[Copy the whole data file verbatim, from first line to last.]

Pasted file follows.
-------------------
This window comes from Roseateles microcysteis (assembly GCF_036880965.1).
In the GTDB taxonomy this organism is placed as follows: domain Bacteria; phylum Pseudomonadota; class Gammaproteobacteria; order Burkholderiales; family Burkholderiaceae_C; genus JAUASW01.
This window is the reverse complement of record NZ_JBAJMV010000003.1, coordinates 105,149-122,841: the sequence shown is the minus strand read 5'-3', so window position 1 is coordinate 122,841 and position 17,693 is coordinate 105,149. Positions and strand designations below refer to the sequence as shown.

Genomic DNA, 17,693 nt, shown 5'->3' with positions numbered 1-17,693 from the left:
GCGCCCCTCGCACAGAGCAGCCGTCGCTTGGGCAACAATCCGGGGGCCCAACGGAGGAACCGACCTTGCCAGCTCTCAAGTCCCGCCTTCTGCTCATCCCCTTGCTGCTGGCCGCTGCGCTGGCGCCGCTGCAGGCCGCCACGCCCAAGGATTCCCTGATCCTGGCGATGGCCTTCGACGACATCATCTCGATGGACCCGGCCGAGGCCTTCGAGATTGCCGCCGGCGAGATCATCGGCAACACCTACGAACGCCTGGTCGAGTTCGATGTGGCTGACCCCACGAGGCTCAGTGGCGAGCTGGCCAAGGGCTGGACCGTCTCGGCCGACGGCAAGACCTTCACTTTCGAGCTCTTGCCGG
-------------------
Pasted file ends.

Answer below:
This window comes from Roseateles microcysteis (assembly GCF_036880965.1).
In the GTDB taxonomy this organism is placed as follows: domain Bacteria; phylum Pseudomonadota; class Gammaproteobacteria; order Burkholderiales; family Burkholderiaceae_C; genus JAUASW01.
This window is the reverse complement of record NZ_JBAJMV010000003.1, coordinates 105,149-122,841: the sequence shown is the minus strand read 5'-3', so window position 1 is coordinate 122,841 and position 17,693 is coordinate 105,149. Positions and strand designations below refer to the sequence as shown.

Genomic DNA, 17,693 nt, shown 5'->3' with positions numbered 1-17,693 from the left:
GCGCCCCTCGCACAGAGCAGCCGTCGCTTGGGCAACAATCCGGGGGCCCAACGGAGGAACCGACCTTGCCAGCTCTCAAGTCCCGCCTTCTGCTCATCCCCTTGCTGCTGGCCGCTGCGCTGGCGCCGCTGCAGGCCGCCACGCCCAAGGATTCCCTGATCCTGGCGATGGCCTTCGACGACATCATCTCGATGGACCCGGCCGAGGCCTTCGAGATTGCCGCCGGCGAGATCATCGGCAACACCTACGAACGCCTGGTCGAGTTCGATGTGGCTGACCCCACGAGGCTCAGTGGCGAGCTGGCCAAGGGCTGGACCGTCTCGGCCGACGGCAAGACCTTCACTTTCGAGCTCTTGCCGG